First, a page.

Are students surviving online/hybrid classes or suffering?

Lyric Hill, General Assignment

FRANKFORT, Ky. – As the pandemic is still raging in the USA, the students at Kentucky State University have to follow school guidelines to protect themselves and others from contracting COVID-19.

To have the best school year possible, the institution has given students a choice on whether they want to take online or hybrid classes. Since the pandemic has begun, schools worldwide have had to shut their doors to all students. Knowing this, online classes have been pushed to the centerfold, as students and faculty compromise during the pandemic, with K-State being no exception.

Some students have had issues getting the tools they need to complete their work.

Dakota Waldridge, a senior at KSU, talks about his experience so far with the online/hybrid classes.

“I’m lucky, to be passing my classes with all A’s. However, it has been extremely difficult, because I don’t have internet at my house. So, I have to find a way to make it to my sister’s house just to take a test, and turn in assignments.”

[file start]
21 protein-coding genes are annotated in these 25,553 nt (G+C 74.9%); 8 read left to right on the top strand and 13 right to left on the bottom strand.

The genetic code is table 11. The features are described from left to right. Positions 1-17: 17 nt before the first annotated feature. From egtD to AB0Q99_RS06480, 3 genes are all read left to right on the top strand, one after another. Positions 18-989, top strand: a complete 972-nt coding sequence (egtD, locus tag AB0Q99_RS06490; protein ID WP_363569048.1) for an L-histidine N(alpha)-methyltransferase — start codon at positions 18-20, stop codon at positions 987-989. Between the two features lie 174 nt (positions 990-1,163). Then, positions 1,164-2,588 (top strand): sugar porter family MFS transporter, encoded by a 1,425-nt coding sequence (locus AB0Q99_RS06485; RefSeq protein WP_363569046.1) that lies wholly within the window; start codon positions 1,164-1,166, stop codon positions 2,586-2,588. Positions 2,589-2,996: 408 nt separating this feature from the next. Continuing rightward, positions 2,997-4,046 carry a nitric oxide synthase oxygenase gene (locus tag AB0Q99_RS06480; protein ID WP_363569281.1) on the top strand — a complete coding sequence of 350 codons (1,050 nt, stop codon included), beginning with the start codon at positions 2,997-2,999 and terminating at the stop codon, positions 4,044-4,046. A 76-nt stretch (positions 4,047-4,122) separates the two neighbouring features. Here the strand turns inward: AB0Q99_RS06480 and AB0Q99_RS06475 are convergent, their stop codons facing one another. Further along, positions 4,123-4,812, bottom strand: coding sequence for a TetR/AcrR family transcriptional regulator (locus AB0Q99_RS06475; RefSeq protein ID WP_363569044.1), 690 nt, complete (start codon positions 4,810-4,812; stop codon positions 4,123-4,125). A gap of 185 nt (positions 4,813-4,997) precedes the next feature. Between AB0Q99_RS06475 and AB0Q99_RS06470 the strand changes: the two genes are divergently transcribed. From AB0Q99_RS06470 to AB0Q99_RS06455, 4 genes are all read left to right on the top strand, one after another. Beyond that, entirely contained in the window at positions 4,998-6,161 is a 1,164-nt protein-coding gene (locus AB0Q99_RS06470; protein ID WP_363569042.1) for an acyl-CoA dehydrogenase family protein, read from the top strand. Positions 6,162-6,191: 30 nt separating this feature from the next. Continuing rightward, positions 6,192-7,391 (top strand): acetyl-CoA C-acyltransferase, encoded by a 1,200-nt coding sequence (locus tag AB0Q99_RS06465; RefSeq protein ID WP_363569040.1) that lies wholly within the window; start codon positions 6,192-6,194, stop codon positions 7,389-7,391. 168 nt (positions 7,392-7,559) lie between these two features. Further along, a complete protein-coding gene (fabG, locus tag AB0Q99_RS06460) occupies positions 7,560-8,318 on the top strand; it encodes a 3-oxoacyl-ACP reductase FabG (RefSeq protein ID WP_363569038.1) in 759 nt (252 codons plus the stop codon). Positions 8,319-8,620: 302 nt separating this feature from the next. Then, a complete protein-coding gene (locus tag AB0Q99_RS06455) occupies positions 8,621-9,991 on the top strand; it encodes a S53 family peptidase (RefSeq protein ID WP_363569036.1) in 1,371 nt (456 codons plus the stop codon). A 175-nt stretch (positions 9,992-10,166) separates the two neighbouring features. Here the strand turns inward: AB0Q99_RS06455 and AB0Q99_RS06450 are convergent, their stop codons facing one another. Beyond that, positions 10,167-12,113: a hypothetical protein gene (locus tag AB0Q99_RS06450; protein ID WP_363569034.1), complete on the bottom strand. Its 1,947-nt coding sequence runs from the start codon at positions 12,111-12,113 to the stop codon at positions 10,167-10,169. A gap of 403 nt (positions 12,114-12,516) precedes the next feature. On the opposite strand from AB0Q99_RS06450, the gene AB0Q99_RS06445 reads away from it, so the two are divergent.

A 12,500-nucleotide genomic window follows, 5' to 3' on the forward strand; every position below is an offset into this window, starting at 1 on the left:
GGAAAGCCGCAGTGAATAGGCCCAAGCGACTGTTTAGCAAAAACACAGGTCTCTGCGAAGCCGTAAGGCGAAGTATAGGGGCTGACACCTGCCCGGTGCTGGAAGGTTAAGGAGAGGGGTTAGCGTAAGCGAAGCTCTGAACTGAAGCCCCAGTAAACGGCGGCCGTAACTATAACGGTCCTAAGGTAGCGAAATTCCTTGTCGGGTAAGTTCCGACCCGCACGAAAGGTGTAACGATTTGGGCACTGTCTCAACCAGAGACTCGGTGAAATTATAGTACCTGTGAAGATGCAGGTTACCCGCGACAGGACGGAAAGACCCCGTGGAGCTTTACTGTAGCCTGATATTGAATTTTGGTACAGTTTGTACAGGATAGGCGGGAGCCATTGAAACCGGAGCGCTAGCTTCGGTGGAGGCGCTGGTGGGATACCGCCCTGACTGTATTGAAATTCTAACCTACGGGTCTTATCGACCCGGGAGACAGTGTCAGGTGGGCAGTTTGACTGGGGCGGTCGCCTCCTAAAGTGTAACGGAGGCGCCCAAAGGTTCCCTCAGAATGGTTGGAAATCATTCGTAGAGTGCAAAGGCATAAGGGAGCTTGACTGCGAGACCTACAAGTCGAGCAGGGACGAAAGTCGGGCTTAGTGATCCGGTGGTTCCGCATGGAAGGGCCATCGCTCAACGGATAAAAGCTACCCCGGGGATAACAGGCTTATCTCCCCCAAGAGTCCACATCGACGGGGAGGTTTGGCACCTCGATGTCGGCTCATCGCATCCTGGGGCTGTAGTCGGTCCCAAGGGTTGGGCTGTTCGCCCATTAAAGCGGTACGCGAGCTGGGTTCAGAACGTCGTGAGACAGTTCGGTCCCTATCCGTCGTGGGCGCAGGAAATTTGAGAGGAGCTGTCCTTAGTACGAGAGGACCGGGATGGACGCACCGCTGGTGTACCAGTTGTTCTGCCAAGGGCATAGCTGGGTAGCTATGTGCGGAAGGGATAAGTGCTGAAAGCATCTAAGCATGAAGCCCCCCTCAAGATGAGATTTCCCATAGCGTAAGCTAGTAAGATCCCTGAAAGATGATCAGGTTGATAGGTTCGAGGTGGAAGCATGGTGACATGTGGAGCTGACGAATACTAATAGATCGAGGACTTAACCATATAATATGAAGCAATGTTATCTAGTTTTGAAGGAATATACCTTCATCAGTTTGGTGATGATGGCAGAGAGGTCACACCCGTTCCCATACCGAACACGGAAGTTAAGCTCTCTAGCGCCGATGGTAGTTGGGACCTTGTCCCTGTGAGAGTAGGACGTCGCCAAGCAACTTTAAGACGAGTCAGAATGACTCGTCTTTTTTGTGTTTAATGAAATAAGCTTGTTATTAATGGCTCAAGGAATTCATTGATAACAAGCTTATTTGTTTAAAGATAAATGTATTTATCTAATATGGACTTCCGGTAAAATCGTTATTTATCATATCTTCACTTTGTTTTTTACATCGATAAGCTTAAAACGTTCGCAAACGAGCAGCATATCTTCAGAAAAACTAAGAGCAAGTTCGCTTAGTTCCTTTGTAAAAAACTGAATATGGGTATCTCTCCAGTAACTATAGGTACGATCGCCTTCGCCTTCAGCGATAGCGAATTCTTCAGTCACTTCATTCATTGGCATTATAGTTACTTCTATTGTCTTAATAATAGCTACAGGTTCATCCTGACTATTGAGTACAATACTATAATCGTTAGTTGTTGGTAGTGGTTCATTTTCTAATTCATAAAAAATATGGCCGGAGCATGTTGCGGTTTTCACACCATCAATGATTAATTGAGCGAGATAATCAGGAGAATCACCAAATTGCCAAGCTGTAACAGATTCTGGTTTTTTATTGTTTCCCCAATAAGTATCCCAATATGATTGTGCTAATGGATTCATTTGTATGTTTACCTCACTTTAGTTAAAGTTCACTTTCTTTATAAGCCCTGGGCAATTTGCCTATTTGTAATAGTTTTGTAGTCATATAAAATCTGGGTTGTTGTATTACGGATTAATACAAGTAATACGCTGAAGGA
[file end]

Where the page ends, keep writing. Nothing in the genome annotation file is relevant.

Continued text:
Faculty don’t have it easy either. Krissalyn Love, coordinator of Advising and Student Success, talked about plans for this semester and how hard it is to connect with students since face-to-face has been limited.

“It was such a disheartening time last semester. It really felt like I saw students struggling from afar, and I literally could not reach them. This semester I’ve put things in place to try to combat some of that. I’ve made goals of reaching out to my students via email once every two weeks, soon advising will be having TGIF sessions on Zoom, where every Friday students can log on and see their advisor and talk about any issue that they are having, I’m also trying to get an early alert system off the ground. It is ten times harder to reach students during the pandemic so that means it will take ten times worth the effort. I don’t always get it right but I definitely try to do right by students.”

Ma’Kayla Reeves, a junior with a major in nursing at KSU, explains issues she has had with virtual learning.

“I’m not really a person that can stare at a computer screen and learn. It’s like me watching YouTube videos; so, it’s not the same as being in class where I can really focus and pay attention.”

This is one of a few issues with online learning, as each student learns material differently.  When it comes to focusing on work online, not everyone is going to adapt the same way, even with it being a year now into this pandemic.

In Franklin county, COVID numbers are over 3,000 cases, and Kentucky has had 395,000 cases and growing. This pandemic is not over, but signs of promise are around as vaccines are starting to be rolled out.